NBCC is committed to providing a safe, productive, and healthy learning environment for both our students and employees. Our Student Code of Conduct & Employee Code of Conduct together with our Academic Integrity Policy balances the rights and responsibilities with the standards and expectations of a successful educational environment.
Unfortunately, bullying and harassment can happen. Whether you are a student or employee, if you are experiencing any issues, we encourage and want you to report them. Often people will let the behaviour continue due to feelings of embarrassment or fear of retaliation. The problem is, by keeping it a secret, the bullying and harassment continue and the effects can be damaging to you personally, academically and professionally.
NBCC provides resources to help guide you through the process of reporting the bullying behaviour and offers both students and employees added support to help deal with the effects of any incidence.
If you are being bullied by another student or an employee, NBCC Counsellors are available to meet with any student to discuss or walk you through the process of reporting issues as well as give you the tools to stay on track with your academic goals. Learn more about NBCC's policy for Student Issues and Complaints including definitions, implementation and reporting a complaint.
If you are being bullied by a co-worker or a student, learn more about NBCC's policy of Maintaining a Respectful Community including definitions, implementation, and the reporting process. Your direct supervisor or human resources would also help you walk you through the process to report any bullying or harassment behaviour. To help you deal with the effects, you also have access to the professionals at Homewood Health for the Employee and Family Assistance Program (EFAP).
There are different ways in which bullying and harassment take place, all can have lasting effects. According to Stats Canada:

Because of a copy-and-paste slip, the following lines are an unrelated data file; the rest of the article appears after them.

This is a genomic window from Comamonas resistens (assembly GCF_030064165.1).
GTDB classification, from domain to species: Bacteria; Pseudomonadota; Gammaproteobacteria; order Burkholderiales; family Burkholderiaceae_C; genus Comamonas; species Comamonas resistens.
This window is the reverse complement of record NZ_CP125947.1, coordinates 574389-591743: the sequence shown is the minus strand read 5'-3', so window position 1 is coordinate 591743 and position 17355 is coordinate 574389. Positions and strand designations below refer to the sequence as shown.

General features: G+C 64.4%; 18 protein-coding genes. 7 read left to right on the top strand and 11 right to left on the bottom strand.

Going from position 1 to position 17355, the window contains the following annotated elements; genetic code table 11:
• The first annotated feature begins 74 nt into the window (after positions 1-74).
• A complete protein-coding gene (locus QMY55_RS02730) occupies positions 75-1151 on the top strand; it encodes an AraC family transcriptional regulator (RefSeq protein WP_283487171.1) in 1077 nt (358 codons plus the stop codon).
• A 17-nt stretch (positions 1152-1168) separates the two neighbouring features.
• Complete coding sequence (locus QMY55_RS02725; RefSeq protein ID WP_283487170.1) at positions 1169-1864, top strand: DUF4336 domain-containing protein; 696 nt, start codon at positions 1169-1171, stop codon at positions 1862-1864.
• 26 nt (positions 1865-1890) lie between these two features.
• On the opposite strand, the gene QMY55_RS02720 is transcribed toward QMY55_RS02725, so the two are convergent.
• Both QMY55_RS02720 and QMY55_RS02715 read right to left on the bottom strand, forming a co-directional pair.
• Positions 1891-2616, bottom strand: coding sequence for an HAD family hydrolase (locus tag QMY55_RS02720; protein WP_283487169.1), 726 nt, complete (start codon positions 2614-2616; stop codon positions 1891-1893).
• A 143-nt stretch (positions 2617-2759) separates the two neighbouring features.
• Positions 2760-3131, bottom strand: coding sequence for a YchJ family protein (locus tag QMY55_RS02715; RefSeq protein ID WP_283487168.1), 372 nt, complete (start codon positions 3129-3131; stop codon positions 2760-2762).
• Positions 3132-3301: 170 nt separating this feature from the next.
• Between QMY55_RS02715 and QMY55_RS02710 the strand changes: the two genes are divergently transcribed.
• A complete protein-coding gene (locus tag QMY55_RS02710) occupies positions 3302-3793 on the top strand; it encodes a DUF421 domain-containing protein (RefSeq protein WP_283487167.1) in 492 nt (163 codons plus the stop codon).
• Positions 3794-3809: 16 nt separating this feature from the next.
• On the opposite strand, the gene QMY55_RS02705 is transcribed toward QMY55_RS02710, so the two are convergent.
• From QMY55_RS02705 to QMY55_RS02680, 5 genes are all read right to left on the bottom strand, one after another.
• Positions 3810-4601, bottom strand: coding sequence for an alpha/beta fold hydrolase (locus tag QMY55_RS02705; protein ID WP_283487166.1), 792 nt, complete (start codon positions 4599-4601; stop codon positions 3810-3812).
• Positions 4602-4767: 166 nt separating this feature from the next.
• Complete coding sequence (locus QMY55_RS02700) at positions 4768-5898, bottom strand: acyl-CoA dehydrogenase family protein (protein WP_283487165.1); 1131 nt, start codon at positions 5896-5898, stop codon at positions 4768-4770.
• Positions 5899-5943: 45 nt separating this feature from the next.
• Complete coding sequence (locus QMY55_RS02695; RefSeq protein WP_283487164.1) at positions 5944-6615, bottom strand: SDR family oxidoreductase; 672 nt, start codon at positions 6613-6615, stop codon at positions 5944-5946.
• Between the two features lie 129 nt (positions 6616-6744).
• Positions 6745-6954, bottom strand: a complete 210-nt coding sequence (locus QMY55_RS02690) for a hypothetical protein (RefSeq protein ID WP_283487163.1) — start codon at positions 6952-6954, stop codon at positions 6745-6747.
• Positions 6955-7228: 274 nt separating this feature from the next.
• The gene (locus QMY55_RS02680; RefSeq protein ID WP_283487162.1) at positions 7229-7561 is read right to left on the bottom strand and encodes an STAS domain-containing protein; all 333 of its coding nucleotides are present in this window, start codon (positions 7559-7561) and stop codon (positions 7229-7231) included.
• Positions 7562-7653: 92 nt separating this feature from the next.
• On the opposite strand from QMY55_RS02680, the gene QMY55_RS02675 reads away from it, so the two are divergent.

Cyber: Using electronic media to deliberately threaten, embarrass, intimidate or exclude someone, or to damage their reputation.
Social or Emotional: Trying to hurt someone through excluding them from groups and events, spreading rumors or ignoring them.
Verbal: Using words to assault, dominate, ridicule, manipulate, and/or degrade another person and negatively impact their psychological health.
Physical: When physical actions involve a person being harmed or their property being damaged.
Give support: Let the person know you were a witness and get help if needed. This act of kindness can go a long way toward helping the person feel less humiliated.
Report it: Many cases of bullying come down to one person's word against another's, so it is helpful to have input from any witnesses. The more information officials have, the clearer picture they have and can take steps to deal with it.
This may seem obvious, and yet people forget to treat others the way that you want to be treated. Before making a joke about someone you know, ask yourself if it seems hurtful. Would it bother you if the roles were reversed? If so, keep it to yourself.
Be mindful that we are a world of many cultures and what may be funny to you, may be hurtful or disrespectful to another.
If you accidentally hurt someone’s feelings or take a joke too far, apologize immediately. It takes guts to admit that you were wrong, and the gesture won’t go unnoticed. It is always best to apologize, even if you think someone is being overly sensitive. Do not blame that person for his or her reaction. Be honest: “I’m sorry for what I said. I didn’t think about how it would affect you. It won’t happen again.”
Pink Shirt Day (last Wednesday of February)
NBCC participates in promoting equity, diversity and inclusion. We invite you to wear pink and join us to take a stand against bullying & harassment.
These eBooks provide added resources that discuss how bullying starts, the psychological impact and intervention strategies.